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Throughout the centuries the meter has been redefined a number of times. At one point it was defined in relation to the distance from the north pole to the equator. Seeing how that is a bit of an awkward standard to use, a set of platinum bars was made. Each bar as close to a meter as was possible. On the 22nd of June 1799 the most accurate bar was selected and placed in the french national achieves. It is now known as the "mètre des Archives". In 1889 the polar definition was abandoned and a new definition was to be based on a bar called the International Prototype Meter. The IPM was to be minted to the same length as the mètre des Archives. In total 30 bars were created, 1 was made the IPM and the others given out to serve as national standards. This new standard was ultimately abandoned in 1960 and replaced with the (now abandoned) krypton standard. So, my question is, what happened to the bars? Where are they now? I'm pretty sure the IPM and mètre des Archives are still maintained in France by the International Bureau of Weights and Measures. But what of the copies?

Edit: Here's what I've learned so far about the current state of the bars (not including an apparent failed production run that produced bars of unacceptable quality were still internationally distributed)
Country assignment is given by the resolution of the 1st CGPM (French only)

  1. (Italy)
  2. (Switzerland)
  3. (Norway)
  4. (France)
  5. (Not on the table, I don't know why)
  6. Declared the IPM, maintained by the International Bureau of Weights and Measures
  7. (Bavaria/Germany now)
  8. (France)
  9. (Italy)
  10. (Portugal)
  11. (Russian Academy of Sciences)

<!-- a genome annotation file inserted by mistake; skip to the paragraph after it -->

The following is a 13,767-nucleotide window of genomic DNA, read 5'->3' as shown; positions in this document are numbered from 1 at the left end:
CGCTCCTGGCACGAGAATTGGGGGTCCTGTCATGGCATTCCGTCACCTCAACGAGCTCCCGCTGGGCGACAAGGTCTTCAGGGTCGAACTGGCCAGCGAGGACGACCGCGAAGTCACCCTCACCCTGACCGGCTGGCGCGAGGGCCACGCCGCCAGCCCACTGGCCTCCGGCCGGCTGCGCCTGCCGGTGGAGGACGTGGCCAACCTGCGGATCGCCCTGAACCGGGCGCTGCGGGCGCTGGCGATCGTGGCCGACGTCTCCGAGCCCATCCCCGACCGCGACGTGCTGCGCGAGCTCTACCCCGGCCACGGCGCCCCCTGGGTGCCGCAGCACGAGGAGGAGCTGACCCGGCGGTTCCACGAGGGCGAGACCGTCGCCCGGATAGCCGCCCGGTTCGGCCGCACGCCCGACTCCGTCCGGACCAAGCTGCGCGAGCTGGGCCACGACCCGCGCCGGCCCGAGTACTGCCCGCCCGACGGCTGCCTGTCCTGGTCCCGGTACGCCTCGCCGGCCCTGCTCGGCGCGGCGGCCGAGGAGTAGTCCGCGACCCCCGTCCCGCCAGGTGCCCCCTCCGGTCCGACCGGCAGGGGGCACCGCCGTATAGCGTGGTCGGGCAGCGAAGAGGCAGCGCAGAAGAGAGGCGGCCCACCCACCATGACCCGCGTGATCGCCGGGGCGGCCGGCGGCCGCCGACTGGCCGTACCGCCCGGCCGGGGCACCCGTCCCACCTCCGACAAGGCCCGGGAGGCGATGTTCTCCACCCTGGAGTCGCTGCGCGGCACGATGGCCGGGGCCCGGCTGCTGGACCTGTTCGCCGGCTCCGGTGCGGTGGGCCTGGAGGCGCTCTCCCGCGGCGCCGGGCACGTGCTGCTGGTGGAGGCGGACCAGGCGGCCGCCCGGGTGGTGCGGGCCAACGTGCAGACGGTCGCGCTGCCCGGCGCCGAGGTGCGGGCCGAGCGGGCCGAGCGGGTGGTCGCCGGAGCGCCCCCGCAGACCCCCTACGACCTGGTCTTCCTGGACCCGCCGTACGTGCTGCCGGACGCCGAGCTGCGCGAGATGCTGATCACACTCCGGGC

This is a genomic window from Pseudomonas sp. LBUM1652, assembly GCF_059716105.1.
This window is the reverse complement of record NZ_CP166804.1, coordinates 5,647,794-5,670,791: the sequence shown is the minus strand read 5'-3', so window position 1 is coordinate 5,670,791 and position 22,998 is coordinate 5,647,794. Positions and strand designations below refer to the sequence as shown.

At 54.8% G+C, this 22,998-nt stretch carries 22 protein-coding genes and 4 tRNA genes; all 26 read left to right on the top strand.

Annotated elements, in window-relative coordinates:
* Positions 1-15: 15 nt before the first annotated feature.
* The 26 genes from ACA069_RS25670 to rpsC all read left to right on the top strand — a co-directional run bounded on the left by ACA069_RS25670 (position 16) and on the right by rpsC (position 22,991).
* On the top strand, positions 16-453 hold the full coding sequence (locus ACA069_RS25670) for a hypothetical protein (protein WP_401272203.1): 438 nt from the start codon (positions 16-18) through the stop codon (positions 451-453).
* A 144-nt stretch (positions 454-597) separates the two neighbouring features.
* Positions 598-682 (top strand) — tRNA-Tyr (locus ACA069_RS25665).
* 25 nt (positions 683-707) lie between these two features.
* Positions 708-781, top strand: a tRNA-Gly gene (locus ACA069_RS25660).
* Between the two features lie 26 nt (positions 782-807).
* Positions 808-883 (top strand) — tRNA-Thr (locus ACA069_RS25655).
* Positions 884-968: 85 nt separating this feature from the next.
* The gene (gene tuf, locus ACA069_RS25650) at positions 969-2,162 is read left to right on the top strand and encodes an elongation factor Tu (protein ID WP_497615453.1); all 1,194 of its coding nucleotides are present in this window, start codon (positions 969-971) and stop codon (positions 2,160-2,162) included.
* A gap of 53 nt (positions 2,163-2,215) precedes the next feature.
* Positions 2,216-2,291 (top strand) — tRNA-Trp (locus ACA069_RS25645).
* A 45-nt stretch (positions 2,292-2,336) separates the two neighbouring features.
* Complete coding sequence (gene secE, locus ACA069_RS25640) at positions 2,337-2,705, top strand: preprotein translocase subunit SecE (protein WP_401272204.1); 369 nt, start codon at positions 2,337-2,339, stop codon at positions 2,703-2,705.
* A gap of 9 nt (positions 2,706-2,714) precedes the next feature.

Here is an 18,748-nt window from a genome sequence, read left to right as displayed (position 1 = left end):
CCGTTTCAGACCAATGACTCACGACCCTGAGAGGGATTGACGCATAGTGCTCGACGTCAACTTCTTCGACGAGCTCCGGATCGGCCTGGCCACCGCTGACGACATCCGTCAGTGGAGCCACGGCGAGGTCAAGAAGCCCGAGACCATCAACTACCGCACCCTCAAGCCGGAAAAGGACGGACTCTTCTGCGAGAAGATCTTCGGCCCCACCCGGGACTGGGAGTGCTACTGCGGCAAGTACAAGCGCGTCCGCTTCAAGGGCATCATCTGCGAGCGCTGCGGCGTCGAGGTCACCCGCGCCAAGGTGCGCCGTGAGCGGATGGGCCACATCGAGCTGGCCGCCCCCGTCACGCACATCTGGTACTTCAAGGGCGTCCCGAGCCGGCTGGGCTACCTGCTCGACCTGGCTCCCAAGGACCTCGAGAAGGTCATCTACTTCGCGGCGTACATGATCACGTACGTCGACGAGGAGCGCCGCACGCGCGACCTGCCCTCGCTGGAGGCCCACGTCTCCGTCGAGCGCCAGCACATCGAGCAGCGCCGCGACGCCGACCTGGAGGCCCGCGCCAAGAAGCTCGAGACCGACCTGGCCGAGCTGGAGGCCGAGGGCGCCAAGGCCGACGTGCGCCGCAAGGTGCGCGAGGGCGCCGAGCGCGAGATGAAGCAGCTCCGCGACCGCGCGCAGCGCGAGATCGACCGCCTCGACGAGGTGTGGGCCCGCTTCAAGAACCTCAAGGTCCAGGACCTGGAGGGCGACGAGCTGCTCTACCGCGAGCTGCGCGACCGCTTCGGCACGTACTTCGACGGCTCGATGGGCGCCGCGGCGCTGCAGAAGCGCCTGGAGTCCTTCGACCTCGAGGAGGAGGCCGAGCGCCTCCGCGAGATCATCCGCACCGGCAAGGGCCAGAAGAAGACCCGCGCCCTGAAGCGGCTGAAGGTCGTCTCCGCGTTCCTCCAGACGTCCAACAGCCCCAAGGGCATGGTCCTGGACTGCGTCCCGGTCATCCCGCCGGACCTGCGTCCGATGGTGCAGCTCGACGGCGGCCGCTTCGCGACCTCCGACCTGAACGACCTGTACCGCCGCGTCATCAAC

12. (Belgium)
  13. (Not on the table, Referred to as a witness meter? (machine translated))
  14. (Hungary)
  15. (Austria)
  16. (UK) Held by the National Physical Laboratory source (thanks Stuart Hall)
  17. (Spain)
  18. (Germany)
  19. (Austria)
  20. (France)
  21. (USA) With 27 source, see page 13
  22. (Japan) Kept in the Paris Observatory (thanks Erik)
  23. (Belgium)
  24. (Spain)
  25. (Royal Observatory of Belgium)
  26. (International Bureau of Weights and Measures)
  27. (USA) Primary national standard, Kept in the NIST museum source source 2 (thanks robert bristow-johnson)
  28. (Russia)
  29. (Sweden)
  30. (Serbia)
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    $\begingroup$ here's one and i am sure the original meter bar still exists at BIPM in Sevres France. but they no longer define the meter. $\endgroup$ – robert bristow-johnson Aug 29 '16 at 18:05
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    $\begingroup$ the IPK is a different prototype object than the IPM. $\endgroup$ – robert bristow-johnson Aug 29 '16 at 18:06
  • $\begingroup$ Your right about the kilogram, I typed the completely wrong thing, corected $\endgroup$ – Justin Gerhardt Aug 30 '16 at 5:59
  • $\begingroup$ Where did you get this list from? Was it Page 40 of this document? $\endgroup$ – Spencer Jul 18 '18 at 15:10
  • $\begingroup$ Yes, the table on page 40 of that document is where the list is sourced from. $\endgroup$ – Justin Gerhardt Jul 18 '18 at 18:44
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The UK copies are still stored at the National Physical Laboratory. See these links: Metre Kilogram

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Number 22 is at the observatory the Paris. Saw it there on 12-07-2018.

Erik

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  • $\begingroup$ Are you sure it was Number 22 (the one issued to japan)? $\endgroup$ – Justin Gerhardt Jul 15 '18 at 3:38
  • $\begingroup$ I think so, see:ibb.co/canwgo $\endgroup$ – Erik Jul 15 '18 at 10:54

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